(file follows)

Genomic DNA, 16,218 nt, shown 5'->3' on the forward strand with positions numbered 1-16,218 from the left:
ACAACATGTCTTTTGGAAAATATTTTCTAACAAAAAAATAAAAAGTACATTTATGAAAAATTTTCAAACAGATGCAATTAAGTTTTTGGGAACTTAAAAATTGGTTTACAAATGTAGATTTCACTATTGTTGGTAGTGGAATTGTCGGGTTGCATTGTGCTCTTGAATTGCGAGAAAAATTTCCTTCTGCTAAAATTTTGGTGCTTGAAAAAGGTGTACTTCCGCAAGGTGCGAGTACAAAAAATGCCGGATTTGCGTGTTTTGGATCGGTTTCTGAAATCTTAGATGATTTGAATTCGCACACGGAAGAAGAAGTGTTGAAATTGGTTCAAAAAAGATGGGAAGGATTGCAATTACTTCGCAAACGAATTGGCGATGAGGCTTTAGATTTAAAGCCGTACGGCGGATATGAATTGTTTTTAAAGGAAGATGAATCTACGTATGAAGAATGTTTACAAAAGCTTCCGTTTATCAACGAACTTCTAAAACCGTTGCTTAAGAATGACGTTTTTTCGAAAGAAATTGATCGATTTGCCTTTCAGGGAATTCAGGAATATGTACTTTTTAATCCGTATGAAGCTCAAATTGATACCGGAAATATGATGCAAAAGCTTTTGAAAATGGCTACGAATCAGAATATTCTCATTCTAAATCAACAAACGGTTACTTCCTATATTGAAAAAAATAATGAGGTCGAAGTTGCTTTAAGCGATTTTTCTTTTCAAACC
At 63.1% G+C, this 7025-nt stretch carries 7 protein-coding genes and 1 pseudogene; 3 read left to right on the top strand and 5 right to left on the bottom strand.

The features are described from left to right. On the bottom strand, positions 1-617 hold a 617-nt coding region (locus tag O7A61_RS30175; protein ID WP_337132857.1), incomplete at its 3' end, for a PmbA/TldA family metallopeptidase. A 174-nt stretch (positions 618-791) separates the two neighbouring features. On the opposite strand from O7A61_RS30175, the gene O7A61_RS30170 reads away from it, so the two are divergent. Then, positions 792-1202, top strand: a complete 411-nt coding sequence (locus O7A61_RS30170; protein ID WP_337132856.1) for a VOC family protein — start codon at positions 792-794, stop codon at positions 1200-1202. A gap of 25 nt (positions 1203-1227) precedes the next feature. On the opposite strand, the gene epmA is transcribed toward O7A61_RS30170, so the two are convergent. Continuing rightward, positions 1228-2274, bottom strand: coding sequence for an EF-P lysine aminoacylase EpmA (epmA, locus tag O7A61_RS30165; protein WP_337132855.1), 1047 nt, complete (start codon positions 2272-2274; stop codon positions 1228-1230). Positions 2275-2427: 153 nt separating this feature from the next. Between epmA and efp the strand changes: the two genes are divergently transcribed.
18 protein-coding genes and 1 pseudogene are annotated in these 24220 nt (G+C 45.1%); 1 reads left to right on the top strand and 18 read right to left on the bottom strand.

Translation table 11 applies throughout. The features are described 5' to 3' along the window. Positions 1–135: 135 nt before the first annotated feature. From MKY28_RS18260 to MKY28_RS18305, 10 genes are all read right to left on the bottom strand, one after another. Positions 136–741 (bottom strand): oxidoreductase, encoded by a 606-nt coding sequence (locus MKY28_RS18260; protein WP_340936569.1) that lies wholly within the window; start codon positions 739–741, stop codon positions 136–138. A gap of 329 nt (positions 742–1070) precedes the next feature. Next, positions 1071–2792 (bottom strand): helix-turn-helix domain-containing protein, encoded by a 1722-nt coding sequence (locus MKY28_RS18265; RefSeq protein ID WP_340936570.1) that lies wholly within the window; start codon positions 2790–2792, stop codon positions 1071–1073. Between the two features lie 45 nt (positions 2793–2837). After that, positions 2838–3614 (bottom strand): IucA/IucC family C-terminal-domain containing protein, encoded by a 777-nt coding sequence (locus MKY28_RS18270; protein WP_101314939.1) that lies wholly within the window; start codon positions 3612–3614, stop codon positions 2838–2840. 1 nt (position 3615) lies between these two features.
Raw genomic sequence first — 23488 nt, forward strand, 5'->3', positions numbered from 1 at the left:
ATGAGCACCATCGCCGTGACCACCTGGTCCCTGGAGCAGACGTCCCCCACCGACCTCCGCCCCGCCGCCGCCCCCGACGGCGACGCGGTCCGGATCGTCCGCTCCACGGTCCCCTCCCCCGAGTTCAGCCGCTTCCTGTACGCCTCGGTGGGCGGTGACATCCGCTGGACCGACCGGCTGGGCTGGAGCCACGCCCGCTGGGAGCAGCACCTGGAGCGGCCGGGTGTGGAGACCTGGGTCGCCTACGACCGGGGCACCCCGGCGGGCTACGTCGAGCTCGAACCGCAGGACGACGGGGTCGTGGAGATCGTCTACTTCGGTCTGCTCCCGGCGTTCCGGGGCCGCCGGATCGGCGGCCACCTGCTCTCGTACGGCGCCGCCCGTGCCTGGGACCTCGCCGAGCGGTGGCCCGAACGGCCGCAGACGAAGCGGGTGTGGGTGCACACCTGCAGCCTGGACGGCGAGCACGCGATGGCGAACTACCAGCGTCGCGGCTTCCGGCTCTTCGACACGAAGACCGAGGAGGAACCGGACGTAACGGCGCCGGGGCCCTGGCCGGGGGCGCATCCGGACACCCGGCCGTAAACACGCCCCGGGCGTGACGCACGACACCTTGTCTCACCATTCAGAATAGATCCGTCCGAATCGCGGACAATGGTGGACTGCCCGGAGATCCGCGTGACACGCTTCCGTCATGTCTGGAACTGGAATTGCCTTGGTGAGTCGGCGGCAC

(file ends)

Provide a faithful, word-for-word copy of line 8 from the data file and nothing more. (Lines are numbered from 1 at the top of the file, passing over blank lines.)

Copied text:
ATGAGCACCATCGCCGTGACCACCTGGTCCCTGGAGCAGACGTCCCCCACCGACCTCCGCCCCGCCGCCGCCCCCGACGGCGACGCGGTCCGGATCGTCCGCTCCACGGTCCCCTCCCCCGAGTTCAGCCGCTTCCTGTACGCCTCGGTGGGCGGTGACATCCGCTGGACCGACCGGCTGGGCTGGAGCCACGCCCGCTGGGAGCAGCACCTGGAGCGGCCGGGTGTGGAGACCTGGGTCGCCTACGACCGGGGCACCCCGGCGGGCTACGTCGAGCTCGAACCGCAGGACGACGGGGTCGTGGAGATCGTCTACTTCGGTCTGCTCCCGGCGTTCCGGGGCCGCCGGATCGGCGGCCACCTGCTCTCGTACGGCGCCGCCCGTGCCTGGGACCTCGCCGAGCGGTGGCCCGAACGGCCGCAGACGAAGCGGGTGTGGGTGCACACCTGCAGCCTGGACGGCGAGCACGCGATGGCGAACTACCAGCGTCGCGGCTTCCGGCTCTTCGACACGAAGACCGAGGAGGAACCGGACGTAACGGCGCCGGGGCCCTGGCCGGGGGCGCATCCGGACACCCGGCCGTAAACACGCCCCGGGCGTGACGCACGACACCTTGTCTCACCATTCAGAATAGATCCGTCCGAATCGCGGACAATGGTGGACTGCCCGGAGATCCGCGTGACACGCTTCCGTCATGTCTGGAACTGGAATTGCCTTGGTGAGTCGGCGGCAC